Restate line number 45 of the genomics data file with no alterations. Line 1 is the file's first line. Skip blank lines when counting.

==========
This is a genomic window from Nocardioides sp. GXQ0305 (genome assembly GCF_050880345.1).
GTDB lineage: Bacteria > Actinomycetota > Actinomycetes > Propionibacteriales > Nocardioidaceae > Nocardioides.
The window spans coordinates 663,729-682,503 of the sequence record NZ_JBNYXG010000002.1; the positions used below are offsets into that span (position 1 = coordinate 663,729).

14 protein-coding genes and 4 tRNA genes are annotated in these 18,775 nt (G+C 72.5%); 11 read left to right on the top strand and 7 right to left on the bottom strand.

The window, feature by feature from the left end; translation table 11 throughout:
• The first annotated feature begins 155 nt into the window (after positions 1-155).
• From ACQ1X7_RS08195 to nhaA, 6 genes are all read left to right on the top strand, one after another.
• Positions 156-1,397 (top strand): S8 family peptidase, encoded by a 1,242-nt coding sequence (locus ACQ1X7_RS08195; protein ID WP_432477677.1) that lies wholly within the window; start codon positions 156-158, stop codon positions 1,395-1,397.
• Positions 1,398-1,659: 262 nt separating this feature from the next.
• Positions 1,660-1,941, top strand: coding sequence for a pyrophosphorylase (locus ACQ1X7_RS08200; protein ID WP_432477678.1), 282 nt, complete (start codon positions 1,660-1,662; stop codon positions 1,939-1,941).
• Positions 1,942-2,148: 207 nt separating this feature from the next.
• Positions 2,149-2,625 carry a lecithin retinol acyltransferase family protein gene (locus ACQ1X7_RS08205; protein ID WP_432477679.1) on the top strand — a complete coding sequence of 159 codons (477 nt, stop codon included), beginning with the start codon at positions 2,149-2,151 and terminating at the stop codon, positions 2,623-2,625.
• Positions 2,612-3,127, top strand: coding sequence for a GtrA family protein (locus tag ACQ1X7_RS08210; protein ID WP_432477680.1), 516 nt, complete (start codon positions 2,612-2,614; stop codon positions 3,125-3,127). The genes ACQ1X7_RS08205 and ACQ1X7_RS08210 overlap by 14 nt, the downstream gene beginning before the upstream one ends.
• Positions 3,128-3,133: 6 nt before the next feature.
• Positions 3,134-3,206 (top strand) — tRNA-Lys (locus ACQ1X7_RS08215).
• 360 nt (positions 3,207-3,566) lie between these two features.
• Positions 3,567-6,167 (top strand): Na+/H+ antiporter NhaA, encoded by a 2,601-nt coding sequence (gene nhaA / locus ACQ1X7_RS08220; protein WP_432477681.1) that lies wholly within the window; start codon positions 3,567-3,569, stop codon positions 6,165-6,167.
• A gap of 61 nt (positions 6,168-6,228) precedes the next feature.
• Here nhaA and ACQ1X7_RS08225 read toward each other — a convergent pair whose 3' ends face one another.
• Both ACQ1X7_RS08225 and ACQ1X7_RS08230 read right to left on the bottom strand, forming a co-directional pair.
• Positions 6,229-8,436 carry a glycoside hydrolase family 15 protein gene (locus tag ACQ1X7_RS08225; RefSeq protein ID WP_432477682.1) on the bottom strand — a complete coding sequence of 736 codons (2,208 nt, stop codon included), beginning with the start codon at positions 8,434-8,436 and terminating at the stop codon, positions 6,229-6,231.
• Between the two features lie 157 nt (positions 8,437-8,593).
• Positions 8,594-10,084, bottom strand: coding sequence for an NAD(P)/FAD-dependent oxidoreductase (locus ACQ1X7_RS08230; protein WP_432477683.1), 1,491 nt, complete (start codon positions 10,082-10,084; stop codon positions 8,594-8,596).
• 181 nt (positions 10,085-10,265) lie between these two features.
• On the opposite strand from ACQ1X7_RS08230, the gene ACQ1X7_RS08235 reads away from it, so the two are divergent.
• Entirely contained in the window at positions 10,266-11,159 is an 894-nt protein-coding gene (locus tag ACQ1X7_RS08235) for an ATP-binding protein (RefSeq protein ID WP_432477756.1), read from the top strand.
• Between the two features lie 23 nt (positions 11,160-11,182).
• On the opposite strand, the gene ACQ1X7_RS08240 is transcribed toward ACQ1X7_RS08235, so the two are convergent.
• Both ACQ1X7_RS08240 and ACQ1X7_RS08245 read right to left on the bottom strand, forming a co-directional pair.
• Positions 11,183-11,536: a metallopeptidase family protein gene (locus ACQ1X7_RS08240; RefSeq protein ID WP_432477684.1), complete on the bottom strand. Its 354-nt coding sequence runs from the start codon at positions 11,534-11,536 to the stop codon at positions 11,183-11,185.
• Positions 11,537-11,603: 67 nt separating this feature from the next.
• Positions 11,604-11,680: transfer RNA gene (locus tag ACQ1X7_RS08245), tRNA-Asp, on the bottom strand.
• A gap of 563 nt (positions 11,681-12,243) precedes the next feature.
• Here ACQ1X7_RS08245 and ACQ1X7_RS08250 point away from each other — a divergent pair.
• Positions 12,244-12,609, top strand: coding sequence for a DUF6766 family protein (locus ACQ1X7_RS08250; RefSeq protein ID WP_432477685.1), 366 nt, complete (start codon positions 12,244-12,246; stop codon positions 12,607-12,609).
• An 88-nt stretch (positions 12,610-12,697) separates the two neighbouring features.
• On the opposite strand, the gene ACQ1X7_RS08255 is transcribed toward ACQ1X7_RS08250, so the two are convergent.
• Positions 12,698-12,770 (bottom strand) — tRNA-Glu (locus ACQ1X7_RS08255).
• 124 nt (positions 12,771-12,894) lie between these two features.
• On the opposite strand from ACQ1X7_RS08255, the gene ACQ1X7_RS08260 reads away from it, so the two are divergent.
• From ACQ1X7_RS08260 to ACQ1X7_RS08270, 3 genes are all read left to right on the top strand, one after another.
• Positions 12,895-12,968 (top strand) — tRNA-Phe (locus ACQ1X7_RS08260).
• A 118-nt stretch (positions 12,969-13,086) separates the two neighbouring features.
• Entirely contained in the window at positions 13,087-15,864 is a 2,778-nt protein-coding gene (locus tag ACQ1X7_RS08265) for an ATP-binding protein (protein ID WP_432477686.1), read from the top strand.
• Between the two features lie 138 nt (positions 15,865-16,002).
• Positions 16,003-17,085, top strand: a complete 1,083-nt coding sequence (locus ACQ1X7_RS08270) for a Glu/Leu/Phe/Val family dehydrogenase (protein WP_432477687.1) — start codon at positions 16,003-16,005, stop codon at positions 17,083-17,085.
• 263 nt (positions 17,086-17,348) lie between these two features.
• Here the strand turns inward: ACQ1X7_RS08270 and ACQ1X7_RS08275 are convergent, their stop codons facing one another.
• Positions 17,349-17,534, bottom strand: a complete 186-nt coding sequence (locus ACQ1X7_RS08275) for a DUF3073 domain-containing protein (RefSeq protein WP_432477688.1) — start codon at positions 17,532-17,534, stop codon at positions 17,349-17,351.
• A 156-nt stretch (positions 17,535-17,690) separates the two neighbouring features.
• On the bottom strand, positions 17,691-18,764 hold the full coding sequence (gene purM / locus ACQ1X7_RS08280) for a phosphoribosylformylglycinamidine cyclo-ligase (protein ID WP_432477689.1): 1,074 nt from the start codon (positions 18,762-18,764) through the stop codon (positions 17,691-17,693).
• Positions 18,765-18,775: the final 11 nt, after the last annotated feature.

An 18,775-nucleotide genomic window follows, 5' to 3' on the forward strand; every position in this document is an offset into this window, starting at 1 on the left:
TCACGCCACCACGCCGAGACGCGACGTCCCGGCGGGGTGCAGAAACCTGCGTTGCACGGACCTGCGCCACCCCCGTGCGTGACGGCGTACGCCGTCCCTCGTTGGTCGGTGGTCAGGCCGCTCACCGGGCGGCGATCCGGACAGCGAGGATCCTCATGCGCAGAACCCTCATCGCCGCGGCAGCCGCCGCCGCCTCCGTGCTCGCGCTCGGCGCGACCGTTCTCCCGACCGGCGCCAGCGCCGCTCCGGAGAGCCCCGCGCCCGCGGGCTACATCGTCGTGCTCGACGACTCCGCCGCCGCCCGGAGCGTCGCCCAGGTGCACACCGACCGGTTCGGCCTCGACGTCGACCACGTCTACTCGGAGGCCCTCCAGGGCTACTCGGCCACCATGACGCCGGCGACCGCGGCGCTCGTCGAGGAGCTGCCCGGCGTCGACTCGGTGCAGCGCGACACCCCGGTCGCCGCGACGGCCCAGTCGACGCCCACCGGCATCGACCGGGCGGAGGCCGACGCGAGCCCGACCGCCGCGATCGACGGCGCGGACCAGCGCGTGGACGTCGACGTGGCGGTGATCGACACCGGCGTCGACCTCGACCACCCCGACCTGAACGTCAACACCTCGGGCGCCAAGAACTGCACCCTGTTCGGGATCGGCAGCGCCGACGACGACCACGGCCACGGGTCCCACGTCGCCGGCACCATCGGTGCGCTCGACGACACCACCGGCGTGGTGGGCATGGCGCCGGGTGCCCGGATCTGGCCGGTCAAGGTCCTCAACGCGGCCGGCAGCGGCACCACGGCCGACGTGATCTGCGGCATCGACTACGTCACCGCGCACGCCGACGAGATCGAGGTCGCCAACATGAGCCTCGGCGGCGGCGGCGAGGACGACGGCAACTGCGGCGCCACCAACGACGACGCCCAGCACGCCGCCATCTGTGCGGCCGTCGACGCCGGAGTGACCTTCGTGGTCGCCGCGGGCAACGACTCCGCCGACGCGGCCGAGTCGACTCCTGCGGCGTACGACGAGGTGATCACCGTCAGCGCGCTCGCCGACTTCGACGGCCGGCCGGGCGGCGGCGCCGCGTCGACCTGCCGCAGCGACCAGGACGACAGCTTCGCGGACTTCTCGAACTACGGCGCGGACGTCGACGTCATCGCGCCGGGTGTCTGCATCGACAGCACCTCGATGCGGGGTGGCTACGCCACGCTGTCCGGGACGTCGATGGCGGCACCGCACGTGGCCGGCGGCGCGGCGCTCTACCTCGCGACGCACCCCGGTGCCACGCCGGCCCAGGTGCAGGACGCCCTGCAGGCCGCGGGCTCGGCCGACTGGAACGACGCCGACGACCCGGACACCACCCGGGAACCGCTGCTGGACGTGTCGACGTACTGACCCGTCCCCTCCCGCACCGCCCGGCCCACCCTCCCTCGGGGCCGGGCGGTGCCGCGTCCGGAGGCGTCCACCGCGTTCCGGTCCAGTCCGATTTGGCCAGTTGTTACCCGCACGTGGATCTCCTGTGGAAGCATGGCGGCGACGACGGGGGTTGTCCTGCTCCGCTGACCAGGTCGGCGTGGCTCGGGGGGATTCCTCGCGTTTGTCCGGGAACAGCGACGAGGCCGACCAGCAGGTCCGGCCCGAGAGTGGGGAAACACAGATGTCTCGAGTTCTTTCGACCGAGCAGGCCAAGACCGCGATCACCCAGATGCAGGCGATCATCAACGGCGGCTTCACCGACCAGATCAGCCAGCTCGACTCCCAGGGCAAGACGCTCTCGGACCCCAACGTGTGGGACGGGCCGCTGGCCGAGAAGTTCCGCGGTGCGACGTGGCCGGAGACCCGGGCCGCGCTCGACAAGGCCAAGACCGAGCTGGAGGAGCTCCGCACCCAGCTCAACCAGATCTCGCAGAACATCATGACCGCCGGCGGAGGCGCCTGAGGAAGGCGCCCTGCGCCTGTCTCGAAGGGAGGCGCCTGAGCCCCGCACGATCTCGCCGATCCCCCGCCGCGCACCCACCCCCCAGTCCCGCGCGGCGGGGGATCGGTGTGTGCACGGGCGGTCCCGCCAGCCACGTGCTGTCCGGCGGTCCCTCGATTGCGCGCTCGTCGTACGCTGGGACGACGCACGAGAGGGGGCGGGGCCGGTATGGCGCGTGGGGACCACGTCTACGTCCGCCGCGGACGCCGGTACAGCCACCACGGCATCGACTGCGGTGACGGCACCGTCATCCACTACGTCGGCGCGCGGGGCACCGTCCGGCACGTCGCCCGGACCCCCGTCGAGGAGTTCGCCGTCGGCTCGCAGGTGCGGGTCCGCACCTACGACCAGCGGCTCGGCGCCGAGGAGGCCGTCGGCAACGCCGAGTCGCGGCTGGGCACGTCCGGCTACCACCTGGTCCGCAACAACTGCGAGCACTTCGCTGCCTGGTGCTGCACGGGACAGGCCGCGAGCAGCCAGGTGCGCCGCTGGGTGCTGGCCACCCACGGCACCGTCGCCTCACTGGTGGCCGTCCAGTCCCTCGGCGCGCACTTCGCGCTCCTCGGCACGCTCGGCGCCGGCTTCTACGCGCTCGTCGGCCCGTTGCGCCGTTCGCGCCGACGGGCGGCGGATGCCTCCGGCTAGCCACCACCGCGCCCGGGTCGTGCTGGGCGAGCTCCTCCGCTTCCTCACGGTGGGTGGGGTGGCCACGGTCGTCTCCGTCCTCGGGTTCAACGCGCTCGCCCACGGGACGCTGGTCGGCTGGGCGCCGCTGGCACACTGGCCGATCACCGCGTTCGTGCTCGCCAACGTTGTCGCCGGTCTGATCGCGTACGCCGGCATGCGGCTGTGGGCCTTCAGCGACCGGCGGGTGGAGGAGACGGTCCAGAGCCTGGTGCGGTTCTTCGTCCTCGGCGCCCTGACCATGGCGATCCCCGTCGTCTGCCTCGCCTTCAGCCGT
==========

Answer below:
• Between the two features lie 138 nt (positions 15,865-16,002).